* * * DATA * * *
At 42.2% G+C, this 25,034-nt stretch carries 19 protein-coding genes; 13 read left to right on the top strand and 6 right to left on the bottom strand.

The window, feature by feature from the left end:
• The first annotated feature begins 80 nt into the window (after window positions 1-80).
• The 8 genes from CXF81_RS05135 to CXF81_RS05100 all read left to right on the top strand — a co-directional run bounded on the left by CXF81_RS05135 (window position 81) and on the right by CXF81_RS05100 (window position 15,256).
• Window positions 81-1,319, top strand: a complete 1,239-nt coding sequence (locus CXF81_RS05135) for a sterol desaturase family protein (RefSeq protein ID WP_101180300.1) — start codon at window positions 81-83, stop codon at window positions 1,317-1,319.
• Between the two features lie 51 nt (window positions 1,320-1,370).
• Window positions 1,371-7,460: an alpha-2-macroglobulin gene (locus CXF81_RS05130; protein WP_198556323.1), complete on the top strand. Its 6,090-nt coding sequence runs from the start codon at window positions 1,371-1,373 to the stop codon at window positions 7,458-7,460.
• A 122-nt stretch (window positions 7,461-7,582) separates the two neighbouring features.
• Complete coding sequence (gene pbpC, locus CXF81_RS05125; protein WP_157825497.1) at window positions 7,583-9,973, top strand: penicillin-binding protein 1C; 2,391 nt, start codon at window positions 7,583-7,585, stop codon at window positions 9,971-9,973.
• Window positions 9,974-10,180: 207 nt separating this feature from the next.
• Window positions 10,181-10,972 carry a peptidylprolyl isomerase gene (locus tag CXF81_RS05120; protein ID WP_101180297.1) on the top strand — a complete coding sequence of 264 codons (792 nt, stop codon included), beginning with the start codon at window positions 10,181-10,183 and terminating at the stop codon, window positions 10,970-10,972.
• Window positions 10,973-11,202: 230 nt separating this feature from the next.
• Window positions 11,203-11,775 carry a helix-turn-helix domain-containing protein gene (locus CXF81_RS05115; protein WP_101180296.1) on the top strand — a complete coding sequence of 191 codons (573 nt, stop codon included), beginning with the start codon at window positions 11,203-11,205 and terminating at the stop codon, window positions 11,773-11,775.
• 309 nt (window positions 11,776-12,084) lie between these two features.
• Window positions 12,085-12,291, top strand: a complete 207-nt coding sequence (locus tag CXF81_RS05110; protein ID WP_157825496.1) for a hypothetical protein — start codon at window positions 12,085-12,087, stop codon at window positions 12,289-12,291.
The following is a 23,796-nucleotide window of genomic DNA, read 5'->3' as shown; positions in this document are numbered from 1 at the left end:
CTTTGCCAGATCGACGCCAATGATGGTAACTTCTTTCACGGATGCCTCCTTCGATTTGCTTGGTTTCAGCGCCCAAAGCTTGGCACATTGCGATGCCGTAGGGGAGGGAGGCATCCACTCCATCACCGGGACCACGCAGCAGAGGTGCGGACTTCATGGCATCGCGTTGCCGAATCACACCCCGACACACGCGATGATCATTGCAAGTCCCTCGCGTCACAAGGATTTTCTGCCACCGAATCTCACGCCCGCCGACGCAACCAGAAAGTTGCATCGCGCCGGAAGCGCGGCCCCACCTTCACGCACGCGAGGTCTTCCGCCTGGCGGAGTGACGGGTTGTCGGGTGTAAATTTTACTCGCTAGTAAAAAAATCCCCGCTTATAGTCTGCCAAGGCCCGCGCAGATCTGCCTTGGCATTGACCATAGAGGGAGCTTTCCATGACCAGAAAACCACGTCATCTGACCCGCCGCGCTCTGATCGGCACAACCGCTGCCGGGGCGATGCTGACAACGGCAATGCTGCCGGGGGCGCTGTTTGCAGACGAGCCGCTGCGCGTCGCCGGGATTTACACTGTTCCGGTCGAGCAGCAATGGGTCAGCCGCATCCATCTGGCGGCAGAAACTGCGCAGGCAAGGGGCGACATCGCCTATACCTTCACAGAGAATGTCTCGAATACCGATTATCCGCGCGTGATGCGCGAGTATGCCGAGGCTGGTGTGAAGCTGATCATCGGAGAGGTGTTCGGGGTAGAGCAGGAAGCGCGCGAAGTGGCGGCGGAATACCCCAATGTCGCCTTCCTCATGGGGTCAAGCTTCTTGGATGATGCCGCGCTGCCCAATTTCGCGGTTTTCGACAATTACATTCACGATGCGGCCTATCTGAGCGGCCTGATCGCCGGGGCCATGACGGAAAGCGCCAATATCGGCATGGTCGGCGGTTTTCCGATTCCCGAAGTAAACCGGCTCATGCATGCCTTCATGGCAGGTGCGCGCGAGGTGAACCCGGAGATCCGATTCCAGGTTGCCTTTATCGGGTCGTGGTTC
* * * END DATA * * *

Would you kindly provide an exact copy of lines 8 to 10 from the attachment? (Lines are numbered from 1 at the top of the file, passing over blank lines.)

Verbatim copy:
• A 122-nt stretch (window positions 7,461-7,582) separates the two neighbouring features.
• Complete coding sequence (gene pbpC, locus CXF81_RS05125; protein WP_157825497.1) at window positions 7,583-9,973, top strand: penicillin-binding protein 1C; 2,391 nt, start codon at window positions 7,583-7,585, stop codon at window positions 9,971-9,973.
• Window positions 9,974-10,180: 207 nt separating this feature from the next.